Another connection: if you got the souped-up Season 5 DVD set, then you read The Letter of Truce between The Dharma Initiative and The Others. One of Richard Alpert's additions? "If the DHARMA Initiative digs or drills any more than ten meters into the ground, even in their designated territory, the truce is violated." Give Smokey's tendency to move underground, it's hard to imagine the Swan and the smoke monster as being somewhat related. Which means the Incident and the loophole might be somewhat related. Good times. Good times.
 
What is Des supposed to do now that he is on the island??? Will we go back in time with him and have him stop Jack and Co. from detonating that bomb in 1977??? Or will we see him stop Ben from turning that Donkey Wheel???
Lostie47

 
I am unsure if his most important work will happen on or off the Island. Might be equally important to show the Island people their sideways selves as it will be to show the sideways world that should be. Sideways Jack still doesn't have his father, but he DOES have a son. Sideways Hurley is the luckiest man alive. Imagine the Island versions being shown that possibility. Do they take it? And why would the sideways versions opt out of their lives? These are the types of interesting moral quandaries down the line, as the show as a very important question: What kind of life is worth living?
 
Are you sure Desmond is following Sayid blindly? Widmore might've given him brief instruction. Heck, he might've known Des was being targeted.
 
If he doesn't know what he's doing, then what the heck is sideways Des going to show the 815ers?
Jesse

 
Not sure at all about Des' intent, but I'm pretty sure Widmore did NOT give Des marching orders to be captured: Zoe and Company were there when Des emerged post-Microwave of Mayhem, and Widmore seemed pretty shocked that Des was so willing to cooperate. Also, he has no knowledge of Sayid's whereabouts, in that zombie ninja assassins are often difficult to detect.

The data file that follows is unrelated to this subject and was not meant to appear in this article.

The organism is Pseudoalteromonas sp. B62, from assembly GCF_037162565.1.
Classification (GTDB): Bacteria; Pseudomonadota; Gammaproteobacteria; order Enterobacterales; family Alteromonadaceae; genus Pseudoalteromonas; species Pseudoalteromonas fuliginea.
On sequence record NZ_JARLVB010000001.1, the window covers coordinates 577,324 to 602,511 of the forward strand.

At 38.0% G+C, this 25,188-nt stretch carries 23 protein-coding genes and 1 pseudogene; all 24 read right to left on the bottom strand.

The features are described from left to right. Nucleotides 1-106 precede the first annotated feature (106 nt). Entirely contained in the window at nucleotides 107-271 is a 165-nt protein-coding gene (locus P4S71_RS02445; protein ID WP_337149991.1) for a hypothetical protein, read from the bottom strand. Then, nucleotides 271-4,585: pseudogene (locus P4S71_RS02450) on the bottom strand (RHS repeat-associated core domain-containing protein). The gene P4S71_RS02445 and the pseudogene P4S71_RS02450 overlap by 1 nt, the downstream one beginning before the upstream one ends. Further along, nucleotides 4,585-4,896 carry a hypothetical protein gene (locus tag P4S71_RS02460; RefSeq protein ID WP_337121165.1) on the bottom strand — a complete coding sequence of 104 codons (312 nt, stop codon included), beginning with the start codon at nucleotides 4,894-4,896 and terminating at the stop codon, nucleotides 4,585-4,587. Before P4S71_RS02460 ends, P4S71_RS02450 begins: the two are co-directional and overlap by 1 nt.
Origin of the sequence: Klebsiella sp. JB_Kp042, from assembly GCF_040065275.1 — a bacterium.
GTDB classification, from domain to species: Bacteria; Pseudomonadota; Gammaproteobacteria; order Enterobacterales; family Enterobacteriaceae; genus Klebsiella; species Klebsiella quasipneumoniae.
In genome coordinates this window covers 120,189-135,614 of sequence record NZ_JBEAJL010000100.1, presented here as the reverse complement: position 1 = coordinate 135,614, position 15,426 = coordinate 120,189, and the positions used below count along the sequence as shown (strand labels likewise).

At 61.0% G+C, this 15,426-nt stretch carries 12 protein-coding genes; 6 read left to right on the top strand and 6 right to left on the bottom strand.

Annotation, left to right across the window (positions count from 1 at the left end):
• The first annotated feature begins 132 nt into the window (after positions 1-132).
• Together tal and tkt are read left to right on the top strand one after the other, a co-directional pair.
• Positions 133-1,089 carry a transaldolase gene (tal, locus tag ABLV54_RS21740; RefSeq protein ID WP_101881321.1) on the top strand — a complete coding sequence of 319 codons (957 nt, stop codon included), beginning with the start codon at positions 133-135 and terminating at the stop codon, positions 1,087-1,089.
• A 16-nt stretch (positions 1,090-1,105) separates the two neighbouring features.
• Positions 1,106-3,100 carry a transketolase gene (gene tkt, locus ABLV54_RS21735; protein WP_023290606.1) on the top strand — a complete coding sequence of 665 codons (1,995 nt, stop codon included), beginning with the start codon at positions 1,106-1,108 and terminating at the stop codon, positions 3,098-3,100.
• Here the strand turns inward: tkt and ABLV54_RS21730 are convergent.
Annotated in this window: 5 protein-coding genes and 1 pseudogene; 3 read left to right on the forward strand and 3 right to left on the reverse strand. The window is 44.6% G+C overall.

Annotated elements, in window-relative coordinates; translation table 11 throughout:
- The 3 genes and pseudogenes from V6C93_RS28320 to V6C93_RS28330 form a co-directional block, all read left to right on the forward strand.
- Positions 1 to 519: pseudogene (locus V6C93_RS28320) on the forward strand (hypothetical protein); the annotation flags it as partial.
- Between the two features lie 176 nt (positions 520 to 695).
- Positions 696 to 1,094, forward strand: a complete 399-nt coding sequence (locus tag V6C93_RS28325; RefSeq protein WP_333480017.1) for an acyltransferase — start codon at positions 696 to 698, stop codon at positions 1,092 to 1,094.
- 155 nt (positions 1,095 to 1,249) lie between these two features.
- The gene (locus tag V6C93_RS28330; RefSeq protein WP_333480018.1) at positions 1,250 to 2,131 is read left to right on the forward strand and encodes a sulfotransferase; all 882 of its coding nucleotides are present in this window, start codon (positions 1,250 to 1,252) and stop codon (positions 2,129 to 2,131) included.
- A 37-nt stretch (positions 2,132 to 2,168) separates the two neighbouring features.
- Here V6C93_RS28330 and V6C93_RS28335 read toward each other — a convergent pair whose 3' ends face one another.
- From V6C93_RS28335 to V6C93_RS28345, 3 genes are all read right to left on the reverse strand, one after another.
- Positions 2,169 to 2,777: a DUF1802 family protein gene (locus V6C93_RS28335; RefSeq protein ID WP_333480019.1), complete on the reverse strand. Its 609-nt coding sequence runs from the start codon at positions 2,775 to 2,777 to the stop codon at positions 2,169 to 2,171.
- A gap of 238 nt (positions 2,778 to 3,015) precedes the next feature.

Sideways Des doesn't know, he merely FEELS. And that's enough with which to start. How he'll show people the other side? No idea. Chances are it won't involve him getting them all into a Hummer and driving them into the marina. The notion of "feeling" over "thinking" should apply to all theories about how these two timelines are going to resolve, by the way.
 
Side note: I can't tell you how many questions I get asking me to explain the quantum mechanics of future plot points, as if they expect an actual explanation from me. I don't mind saying I don't know how this will all work out, because there's literally no way of knowing. It's a show in which making a phone call can stop your brain from exploding. I can't explain it; I can just accept it emotionally after seeing "The Constant." The show makes up its own rules about these things, and almost always never violates their own internal logic. That's enough for me.
 
How some people can come this far and them claim the end game seems too fantastical to be believed is something that amuses me. That's why "Happily" worked so well for me: it put the sci-fi stuff on the back burner in favor of interpersonal dynamics. The idea that the heart will always win out appeals to me greatly, and it's why I referenced "Eternal Sunshine of the Spotless Mind" in my "Course Corrections" article last week. That's another nominally sci-fi story that's at its heart a romance. I love sci-fi, don't get me wrong. But I'm always above and beyond everything interested in watching human stories. And "Lost" is clearly interested in the latter above the former at the end of the day. The sideways stories will not be resolved by science. They will be resolved by acts of free will and love by the people we've grown to know over the past six seasons.
 
Should we care about who Penny's mother is and when Penny was born (in either timelines)? Or is that just a red herring at this point?
debbi

 
Charles Widmore has fathered two children with two women in two timelines. Since Eloise is always Daniel's mother, it's safe to assume that Penny's mother is also the same in both timelines. I feel like we HAVE to know this person already, although I can't decide if it's worth my time and energy to figure out who it is. Personally? I'm pulling for Carmen Reyes. Just so I can hear her say, "Why is there a dead Scotsman on my couch?"

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Photo credit: ABC